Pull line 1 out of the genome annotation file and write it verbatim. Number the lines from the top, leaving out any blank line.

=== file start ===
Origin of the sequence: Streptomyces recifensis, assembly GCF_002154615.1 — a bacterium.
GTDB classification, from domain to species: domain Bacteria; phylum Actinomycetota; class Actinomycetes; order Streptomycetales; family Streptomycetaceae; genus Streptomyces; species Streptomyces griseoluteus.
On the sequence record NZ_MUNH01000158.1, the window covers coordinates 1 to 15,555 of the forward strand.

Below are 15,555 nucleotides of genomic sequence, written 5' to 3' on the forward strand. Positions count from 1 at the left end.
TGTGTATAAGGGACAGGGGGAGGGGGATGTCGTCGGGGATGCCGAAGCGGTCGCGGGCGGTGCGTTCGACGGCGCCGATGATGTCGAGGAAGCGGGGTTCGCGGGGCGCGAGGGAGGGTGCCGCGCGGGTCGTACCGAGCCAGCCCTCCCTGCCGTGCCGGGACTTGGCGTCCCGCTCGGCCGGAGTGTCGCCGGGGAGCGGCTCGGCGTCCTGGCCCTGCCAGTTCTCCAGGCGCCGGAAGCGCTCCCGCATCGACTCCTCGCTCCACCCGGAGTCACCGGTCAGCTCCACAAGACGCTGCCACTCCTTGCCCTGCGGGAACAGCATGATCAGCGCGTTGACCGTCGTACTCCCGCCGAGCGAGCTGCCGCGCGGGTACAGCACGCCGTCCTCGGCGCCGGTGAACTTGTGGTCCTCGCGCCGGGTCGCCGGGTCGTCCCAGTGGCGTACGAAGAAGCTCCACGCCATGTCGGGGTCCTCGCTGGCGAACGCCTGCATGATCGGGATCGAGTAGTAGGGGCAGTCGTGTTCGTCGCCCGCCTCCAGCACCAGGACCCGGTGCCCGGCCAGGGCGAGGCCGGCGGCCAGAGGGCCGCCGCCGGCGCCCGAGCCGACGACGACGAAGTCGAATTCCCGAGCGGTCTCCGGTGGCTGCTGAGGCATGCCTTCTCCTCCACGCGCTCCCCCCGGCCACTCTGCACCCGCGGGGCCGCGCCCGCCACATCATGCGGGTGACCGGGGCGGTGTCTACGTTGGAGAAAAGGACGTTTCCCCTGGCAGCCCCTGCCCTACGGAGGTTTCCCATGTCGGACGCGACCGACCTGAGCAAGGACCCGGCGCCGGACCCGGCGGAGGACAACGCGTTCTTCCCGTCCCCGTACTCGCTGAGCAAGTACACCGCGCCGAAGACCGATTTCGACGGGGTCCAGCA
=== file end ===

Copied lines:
Origin of the sequence: Streptomyces recifensis, assembly GCF_002154615.1 — a bacterium.